Eye For Film >> Movies >> Traps (1998) Film Review
Beginning with full-on acts of pig copulation and piglet castration that foreshadow the action to come, the animalistic aspects of sex are brought to the fore in Vera Chytilová's tragicomic exploration of mysogyny and rampant consumerism in the 'modern' post-Communist Prague of the late 1990s. The woman overseeing both acts is vet Lenka (Zuzana Stivínová), who will go on to become a revenge heroine with a distinctly downbeat twist.
Chytilová carves the male perspective into three, in the end equally appalling, examples. The first is the Casanova type - represented by ad executive and serial womaniser Petr (Tomás Hanák), who thinks only of bedding women rather than the long-term and whose use of sexual thrusting extends into his working life where the latest campaign for chocolates Bach Balls bears the slogan "the sweetest suck". Second up, is the overweening impotent Donhal (Miroslav Donutil), an environment minister who is focused on lining his pockets and keeping up appearances even if he can't keep it up - even with the help of Rudyard Kipling's If - in the bedroom. Thirdly, is, possibly the most damning type, the left-wing 'right-on' Michal (Lubos Svoboda), Lenka's boyfriend, whose misogyny lurks just beneath the surface.
Petr and Donhal are old school classmates and a chance encounter at an event where they are both trying to win the affections of the local Mr Big (Milan Lasica), sees them go for a spin in Petr's car. When they pass Lenka, broken down by the side of the road, they offer her a lift, only to cart her into the woods and rape her. Having mined the film for satirical comedy to this point, Chytilová continues to emphasise the black humour of the situation - Donhal using a bottle opener to tear Lenka's knickers - but this only serves to make the act of violation all the more unsettling. These men are almost jovial and offhand in their approach, Petr suggesting the whole thing is little more than a bit of a prank, and Chytilová leaves us to imagine the full act of violence itself cutting away to skittish shots of the trees, as though we are in Lenka's head, rocking back and forth.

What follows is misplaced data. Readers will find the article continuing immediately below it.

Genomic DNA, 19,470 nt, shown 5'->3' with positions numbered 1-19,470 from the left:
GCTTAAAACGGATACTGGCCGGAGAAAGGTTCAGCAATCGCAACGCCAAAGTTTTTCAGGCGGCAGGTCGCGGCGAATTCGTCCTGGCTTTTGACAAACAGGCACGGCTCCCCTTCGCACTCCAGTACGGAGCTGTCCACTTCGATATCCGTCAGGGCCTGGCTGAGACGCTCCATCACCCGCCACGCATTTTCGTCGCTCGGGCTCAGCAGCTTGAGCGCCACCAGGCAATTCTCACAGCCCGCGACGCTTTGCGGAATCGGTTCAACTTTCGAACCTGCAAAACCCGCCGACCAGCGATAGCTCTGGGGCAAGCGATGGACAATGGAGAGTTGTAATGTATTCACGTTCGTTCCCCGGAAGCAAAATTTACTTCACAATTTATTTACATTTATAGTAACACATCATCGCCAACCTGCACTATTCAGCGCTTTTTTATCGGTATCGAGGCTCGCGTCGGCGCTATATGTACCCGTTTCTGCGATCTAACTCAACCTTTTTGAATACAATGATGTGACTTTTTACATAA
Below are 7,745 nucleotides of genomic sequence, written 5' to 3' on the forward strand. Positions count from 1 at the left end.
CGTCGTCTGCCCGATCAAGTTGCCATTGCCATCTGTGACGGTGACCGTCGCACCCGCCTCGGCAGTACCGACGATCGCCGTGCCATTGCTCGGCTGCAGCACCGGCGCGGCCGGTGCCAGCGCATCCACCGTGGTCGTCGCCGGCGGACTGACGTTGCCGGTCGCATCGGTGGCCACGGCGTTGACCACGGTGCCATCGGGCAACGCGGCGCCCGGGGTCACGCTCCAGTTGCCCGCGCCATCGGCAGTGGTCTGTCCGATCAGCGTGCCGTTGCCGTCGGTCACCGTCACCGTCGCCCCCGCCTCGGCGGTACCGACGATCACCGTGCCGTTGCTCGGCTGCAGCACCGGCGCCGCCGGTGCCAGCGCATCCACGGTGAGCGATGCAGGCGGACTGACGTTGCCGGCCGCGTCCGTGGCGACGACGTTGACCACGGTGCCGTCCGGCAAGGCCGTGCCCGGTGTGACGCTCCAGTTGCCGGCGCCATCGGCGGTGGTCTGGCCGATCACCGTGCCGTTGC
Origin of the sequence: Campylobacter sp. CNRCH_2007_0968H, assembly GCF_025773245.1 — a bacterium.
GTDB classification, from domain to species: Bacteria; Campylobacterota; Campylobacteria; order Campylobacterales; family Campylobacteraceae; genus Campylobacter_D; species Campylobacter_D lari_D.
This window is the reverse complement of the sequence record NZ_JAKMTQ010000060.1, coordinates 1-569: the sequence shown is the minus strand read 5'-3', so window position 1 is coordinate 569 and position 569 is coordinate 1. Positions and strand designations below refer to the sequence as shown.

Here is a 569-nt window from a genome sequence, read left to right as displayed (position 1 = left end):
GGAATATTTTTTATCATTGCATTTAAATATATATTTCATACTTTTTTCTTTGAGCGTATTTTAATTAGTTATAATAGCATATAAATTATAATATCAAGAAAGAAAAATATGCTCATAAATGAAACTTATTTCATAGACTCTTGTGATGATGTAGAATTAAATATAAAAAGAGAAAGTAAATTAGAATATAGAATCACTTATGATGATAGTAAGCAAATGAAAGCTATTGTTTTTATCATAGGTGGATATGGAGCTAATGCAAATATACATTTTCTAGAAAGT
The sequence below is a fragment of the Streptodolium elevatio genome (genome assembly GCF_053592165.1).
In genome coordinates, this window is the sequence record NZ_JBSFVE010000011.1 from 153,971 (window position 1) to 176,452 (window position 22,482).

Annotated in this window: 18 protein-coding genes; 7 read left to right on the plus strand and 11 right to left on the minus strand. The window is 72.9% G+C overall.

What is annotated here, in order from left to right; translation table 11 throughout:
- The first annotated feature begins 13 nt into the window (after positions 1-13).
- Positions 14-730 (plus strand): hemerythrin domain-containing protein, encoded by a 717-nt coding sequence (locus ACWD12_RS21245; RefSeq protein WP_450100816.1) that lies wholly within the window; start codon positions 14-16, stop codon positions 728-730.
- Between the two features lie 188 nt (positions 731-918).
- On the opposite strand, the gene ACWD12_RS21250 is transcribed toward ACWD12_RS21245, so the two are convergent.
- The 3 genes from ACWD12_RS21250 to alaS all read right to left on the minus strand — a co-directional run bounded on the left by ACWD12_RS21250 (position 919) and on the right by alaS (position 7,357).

The men's nonchalance is chilling and makes the act of revenge that swiftly follows all the more enjoyable for an audience who want to see Lenka come out on top - I won't detail it here, but it is firmly telegraphed well ahead of time. Again Chytilová avoids explicit detail, in favour of letting the viewer's imagination do the work. It's a technique that allows her to keep the emphasis on the black humour, so that the men's buffoonery is at the fore - their bravado fully intact even when they are in pain. It is this maintenance of machismo - and utter lack of remorse - that provides the film's tragic slant. The rapists remain focused on their own public personas, while it is Lenka who continues to suffer in the aftermath. Even Michal, who you might think would offer some solace, shows his true colours when he "forgives her" for the rape.
The comedy is broad and the point scoring deliberate, as Chytilová subverts the mainstream films of the time, and some of the early scenes are a bit flabby and the handheld camerawork distracting. But this is laugh out loud funny in the moments where the men or mocked for their chuavinism and there is a disturbing undercurrent concerning their attitudes as Chytilová constantly reminds us of the impact the situation has had on Lenka. There is anger and anarchy at the heart of Chytilová's film, which suggests the impotence of women to do anything about a male dominated society (which they are all too frequently complicit in) is the cruelest cut of all.Reviewed on: 27 Mar 2015